Officer Carl Carpenter testified that he interviewed defendant at the Macon County jail following his arrest. Defendant told Carpenter that he came to Decatur from Chicago with his cousin, Jimmy Brown, to sell drugs out of the Johns Street house. This arrangement was made at the request of a Chicago man known as "Tray," who transported defendant and Brown to Decatur and dropped them off at the Johns Street house. An individual unknown to defendant dropped off the drugs (about one-half pound of cannabis) and other supplies later that night. At trial, de- fendant denied having told Carpenter this version of events.

Defendant testified that he came to Decatur from Chicago with Brown for a vacation. He initially stayed at a motel, but checked out after an altercation with the management over a $10 raise in the rates. At some point prior to the events surrounding his arrest at the Johns Street house, defendant bought some "weed" at the house and subsequently was picked up by the police. After posting bond he returned to the house and asked if he could sleep there for a couple of hours because he had nowhere else to go. The young man at the house agreed. Defendant smoked a little, moved some things out of the way, and went to sleep on the floor in the back bedroom. According to defendant, he slept until he was awakened by Hubbard.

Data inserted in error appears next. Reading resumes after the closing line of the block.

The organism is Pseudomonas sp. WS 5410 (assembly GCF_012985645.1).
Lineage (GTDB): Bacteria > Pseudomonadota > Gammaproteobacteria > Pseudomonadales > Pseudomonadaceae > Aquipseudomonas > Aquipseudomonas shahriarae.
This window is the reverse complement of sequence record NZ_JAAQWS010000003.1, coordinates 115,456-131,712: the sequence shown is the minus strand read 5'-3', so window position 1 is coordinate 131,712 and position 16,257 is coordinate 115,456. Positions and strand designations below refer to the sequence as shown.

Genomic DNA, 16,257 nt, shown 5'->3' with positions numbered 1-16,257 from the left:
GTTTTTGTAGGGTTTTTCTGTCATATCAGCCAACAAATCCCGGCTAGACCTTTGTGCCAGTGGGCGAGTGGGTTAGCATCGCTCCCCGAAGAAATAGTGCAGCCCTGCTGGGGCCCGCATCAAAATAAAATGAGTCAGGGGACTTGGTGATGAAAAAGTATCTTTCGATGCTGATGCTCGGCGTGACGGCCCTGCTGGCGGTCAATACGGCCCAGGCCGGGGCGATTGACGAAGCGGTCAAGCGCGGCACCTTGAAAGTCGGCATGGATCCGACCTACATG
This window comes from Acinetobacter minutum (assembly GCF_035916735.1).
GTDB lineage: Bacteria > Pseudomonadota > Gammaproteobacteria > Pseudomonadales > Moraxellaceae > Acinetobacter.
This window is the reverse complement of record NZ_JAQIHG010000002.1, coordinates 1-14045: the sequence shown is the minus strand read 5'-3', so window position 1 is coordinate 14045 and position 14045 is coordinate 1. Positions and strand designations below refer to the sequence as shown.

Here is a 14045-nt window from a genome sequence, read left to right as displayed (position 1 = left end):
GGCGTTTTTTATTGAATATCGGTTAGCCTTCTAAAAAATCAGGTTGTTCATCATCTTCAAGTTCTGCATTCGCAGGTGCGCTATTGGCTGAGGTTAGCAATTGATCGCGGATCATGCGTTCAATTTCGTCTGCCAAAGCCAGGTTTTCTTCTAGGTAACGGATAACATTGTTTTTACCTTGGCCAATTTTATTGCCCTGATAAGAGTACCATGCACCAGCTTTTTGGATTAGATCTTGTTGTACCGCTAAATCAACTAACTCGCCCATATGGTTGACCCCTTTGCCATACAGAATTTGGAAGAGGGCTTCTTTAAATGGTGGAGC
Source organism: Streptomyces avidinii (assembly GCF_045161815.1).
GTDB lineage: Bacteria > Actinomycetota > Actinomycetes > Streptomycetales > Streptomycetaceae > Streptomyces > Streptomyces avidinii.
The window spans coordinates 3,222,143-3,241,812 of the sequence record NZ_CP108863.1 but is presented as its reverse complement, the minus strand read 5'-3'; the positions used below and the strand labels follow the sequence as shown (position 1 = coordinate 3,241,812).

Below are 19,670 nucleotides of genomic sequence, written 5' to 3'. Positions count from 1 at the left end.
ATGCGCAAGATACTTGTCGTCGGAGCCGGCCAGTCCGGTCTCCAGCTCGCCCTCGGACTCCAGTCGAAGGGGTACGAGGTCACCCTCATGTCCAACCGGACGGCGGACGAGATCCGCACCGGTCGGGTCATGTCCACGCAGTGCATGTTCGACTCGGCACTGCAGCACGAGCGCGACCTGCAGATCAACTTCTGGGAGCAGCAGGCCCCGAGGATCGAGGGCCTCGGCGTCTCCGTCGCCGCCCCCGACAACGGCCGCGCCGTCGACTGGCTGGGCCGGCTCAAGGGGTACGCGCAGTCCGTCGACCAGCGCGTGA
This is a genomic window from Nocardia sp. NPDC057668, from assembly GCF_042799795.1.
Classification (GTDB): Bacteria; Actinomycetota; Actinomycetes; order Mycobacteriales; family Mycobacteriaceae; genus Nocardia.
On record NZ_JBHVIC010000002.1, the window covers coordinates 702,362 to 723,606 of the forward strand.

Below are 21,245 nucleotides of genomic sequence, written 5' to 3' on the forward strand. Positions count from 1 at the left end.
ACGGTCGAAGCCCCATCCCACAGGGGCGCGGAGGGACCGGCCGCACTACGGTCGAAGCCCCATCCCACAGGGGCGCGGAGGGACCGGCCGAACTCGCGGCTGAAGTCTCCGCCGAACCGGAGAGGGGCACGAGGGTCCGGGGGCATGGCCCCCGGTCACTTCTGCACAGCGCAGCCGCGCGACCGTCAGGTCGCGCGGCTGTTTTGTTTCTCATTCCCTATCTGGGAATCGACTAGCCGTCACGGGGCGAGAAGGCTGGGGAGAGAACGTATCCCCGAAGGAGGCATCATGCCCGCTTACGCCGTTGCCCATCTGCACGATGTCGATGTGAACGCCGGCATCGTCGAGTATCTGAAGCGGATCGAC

Gannon testified that he saw defendant by the window as Brown was attempting to climb out. By the time Gannon reached the window (where he handcuffed Brown), defendant had retreated back into the house and out of Gannon's sight.

When the State in rebuttal sought to impeach defen-dant's testimony with a 1996 felony conviction for possession of a controlled substance with intent to deliver, the trial court conducted a side-bar conference out of the jury's presence. (The record contains no transcript or bystander's report of the side-bar.) After the side-bar, the court ad- dressed the jury as follows:

"Ladies and gentlemen, the only evidence in, uh, rebuttal by the State is a certified copy of conviction, uh, of a case in Macon County. It is entitled The People of the State of Illinois vs. Quentin Holloman, [No.] 96-CF-681, and the record indicates that on August the 16th of 1996, Quentin Holloman was convicted of a felony in Macon County.

You can use that evidence in determining his credibility only. It is not to be used for any other purpose."

Later, also out of the jury's presence, the trial court gave defendant an opportunity to state on the record his objection to the conviction's admission. Defendant asserted that its prejudicial effect outweighed any probative value. The court stated in response that it had overruled the objection and had weighed the prejudicial effect against the probative value when the court made its determination and that, because the prior conviction was for the same offense as currently charged, the "mere fact" approach was used. The court later clarified its ruling for fear that it originally misstated the standard. The court stated as follows:

"[J]ust to make sure that so there is no problem in the record, uh, that the probative value of the impeachment evidence was--I made that determination that it was not outweighed by the undue prejudice that could be caused ...